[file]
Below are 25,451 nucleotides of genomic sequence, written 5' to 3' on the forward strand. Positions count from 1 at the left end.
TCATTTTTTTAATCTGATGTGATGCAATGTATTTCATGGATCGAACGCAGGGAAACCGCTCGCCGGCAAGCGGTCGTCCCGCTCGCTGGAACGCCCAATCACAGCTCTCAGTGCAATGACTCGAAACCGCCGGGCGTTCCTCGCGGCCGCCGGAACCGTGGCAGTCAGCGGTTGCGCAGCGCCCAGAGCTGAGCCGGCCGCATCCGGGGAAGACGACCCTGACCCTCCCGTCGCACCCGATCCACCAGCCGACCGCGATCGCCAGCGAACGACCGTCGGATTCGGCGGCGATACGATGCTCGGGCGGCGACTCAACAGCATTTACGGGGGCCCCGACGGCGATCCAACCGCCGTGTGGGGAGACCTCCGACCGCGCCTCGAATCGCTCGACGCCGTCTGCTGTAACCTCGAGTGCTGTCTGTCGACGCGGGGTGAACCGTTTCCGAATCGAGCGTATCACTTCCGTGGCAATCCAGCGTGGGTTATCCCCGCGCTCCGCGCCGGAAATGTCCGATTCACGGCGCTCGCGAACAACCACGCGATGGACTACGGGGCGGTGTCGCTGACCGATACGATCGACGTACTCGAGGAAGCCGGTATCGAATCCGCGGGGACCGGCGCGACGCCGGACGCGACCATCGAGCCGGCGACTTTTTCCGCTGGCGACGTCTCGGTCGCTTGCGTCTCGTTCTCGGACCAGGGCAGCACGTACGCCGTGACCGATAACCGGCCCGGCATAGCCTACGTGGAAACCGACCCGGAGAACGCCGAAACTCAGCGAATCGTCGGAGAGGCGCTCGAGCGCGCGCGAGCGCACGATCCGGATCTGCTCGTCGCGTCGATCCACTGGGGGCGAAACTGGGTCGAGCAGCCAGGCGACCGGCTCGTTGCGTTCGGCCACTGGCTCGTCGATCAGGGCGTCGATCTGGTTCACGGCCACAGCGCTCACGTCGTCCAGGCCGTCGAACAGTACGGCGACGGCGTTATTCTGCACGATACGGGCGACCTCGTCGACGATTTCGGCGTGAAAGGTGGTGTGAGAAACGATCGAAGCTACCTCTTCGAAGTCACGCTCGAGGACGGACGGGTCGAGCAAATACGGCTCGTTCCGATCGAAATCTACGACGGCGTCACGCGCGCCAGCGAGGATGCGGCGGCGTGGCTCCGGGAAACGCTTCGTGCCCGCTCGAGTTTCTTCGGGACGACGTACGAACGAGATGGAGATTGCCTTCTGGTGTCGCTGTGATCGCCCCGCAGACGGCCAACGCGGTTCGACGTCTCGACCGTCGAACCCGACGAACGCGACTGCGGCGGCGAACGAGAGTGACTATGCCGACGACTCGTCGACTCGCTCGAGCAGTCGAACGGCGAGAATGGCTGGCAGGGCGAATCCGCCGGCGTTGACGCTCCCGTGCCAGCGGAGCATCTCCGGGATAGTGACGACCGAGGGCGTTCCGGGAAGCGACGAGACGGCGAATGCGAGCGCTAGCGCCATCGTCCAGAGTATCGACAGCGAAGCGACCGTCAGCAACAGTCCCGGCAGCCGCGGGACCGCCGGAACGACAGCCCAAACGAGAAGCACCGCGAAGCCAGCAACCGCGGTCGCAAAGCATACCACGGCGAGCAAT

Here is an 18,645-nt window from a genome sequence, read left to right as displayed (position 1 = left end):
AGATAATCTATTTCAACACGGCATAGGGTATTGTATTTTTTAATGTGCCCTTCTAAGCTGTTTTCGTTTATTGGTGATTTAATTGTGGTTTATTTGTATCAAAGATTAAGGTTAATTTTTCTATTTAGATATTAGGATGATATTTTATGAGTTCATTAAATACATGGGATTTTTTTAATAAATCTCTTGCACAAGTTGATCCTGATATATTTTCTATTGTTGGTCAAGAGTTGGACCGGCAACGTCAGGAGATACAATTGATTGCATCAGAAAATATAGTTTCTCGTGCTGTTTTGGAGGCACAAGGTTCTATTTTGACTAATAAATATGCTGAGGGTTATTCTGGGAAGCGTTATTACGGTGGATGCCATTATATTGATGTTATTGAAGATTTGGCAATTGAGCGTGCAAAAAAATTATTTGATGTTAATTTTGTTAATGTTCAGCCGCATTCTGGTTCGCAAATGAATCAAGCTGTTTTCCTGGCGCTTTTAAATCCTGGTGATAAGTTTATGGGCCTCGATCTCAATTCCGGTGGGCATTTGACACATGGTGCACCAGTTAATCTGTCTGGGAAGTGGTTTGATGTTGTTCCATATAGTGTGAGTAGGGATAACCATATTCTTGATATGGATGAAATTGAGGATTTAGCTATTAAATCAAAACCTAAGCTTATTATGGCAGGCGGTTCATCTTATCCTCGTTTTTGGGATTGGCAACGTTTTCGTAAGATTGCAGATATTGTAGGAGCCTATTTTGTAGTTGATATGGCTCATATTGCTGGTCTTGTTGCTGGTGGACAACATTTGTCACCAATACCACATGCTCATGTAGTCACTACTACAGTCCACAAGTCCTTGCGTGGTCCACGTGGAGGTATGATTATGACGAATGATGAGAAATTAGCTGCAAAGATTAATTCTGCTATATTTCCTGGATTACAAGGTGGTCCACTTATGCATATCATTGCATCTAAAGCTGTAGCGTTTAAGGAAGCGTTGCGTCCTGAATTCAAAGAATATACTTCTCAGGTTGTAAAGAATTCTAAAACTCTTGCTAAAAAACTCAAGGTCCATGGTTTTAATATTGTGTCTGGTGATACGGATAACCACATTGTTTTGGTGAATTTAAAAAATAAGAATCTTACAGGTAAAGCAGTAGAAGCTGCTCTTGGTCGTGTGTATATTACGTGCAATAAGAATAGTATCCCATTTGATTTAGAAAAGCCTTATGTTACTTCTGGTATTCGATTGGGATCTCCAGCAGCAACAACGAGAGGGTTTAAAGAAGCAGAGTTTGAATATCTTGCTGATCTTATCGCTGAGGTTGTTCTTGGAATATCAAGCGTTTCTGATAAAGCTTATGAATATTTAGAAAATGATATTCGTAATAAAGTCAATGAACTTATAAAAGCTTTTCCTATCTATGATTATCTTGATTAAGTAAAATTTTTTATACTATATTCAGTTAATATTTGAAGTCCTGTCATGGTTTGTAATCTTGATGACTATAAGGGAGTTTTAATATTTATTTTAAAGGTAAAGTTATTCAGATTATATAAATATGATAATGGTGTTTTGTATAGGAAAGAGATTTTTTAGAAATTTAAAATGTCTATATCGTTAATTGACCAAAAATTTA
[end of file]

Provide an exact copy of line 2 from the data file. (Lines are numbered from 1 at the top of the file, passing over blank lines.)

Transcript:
TCATTTTTTTAATCTGATGTGATGCAATGTATTTCATGGATCGAACGCAGGGAAACCGCTCGCCGGCAAGCGGTCGTCCCGCTCGCTGGAACGCCCAATCACAGCTCTCAGTGCAATGACTCGAAACCGCCGGGCGTTCCTCGCGGCCGCCGGAACCGTGGCAGTCAGCGGTTGCGCAGCGCCCAGAGCTGAGCCGGCCGCATCCGGGGAAGACGACCCTGACCCTCCCGTCGCACCCGATCCACCAGCCGACCGCGATCGCCAGCGAACGACCGTCGGATTCGGCGGCGATACGATGCTCGGGCGGCGACTCAACAGCATTTACGGGGGCCCCGACGGCGATCCAACCGCCGTGTGGGGAGACCTCCGACCGCGCCTCGAATCGCTCGACGCCGTCTGCTGTAACCTCGAGTGCTGTCTGTCGACGCGGGGTGAACCGTTTCCGAATCGAGCGTATCACTTCCGTGGCAATCCAGCGTGGGTTATCCCCGCGCTCCGCGCCGGAAATGTCCGATTCACGGCGCTCGCGAACAACCACGCGATGGACTACGGGGCGGTGTCGCTGACCGATACGATCGACGTACTCGAGGAAGCCGGTATCGAATCCGCGGGGACCGGCGCGACGCCGGACGCGACCATCGAGCCGGCGACTTTTTCCGCTGGCGACGTCTCGGTCGCTTGCGTCTCGTTCTCGGACCAGGGCAGCACGTACGCCGTGACCGATAACCGGCCCGGCATAGCCTACGTGGAAACCGACCCGGAGAACGCCGAAACTCAGCGAATCGTCGGAGAGGCGCTCGAGCGCGCGCGAGCGCACGATCCGGATCTGCTCGTCGCGTCGATCCACTGGGGGCGAAACTGGGTCGAGCAGCCAGGCGACCGGCTCGTTGCGTTCGGCCACTGGCTCGTCGATCAGGGCGTCGATCTGGTTCACGGCCACAGCGCTCACGTCGTCCAGGCCGTCGAACAGTACGGCGACGGCGTTATTCTGCACGATACGGGCGACCTCGTCGACGATTTCGGCGTGAAAGGTGGTGTGAGAAACGATCGAAGCTACCTCTTCGAAGTCACGCTCGAGGACGGACGGGTCGAGCAAATACGGCTCGTTCCGATCGAAATCTACGACGGCGTCACGCGCGCCAGCGAGGATGCGGCGGCGTGGCTCCGGGAAACGCTTCGTGCCCGCTCGAGTTTCTTCGGGACGACGTACGAACGAGATGGAGATTGCCTTCTGGTGTCGCTGTGATCGCCCCGCAGACGGCCAACGCGGTTCGACGTCTCGACCGTCGAACCCGACGAACGCGACTGCGGCGGCGAACGAGAGTGACTATGCCGACGACTCGTCGACTCGCTCGAGCAGTCGAACGGCGAGAATGGCTGGCAGGGCGAATCCGCCGGCGTTGACGCTCCCGTGCCAGCGGAGCATCTCCGGGATAGTGACGACCGAGGGCGTTCCGGGAAGCGACGAGACGGCGAATGCGAGCGCTAGCGCCATCGTCCAGAGTATCGACAGCGAAGCGACCGTCAGCAACAGTCCCGGCAGCCGCGGGACCGCCGGAACGACAGCCCAAACGAGAAGCACCGCGAAGCCAGCAACCGCGGTCGCAAAGCATACCACGGCGAGCAAT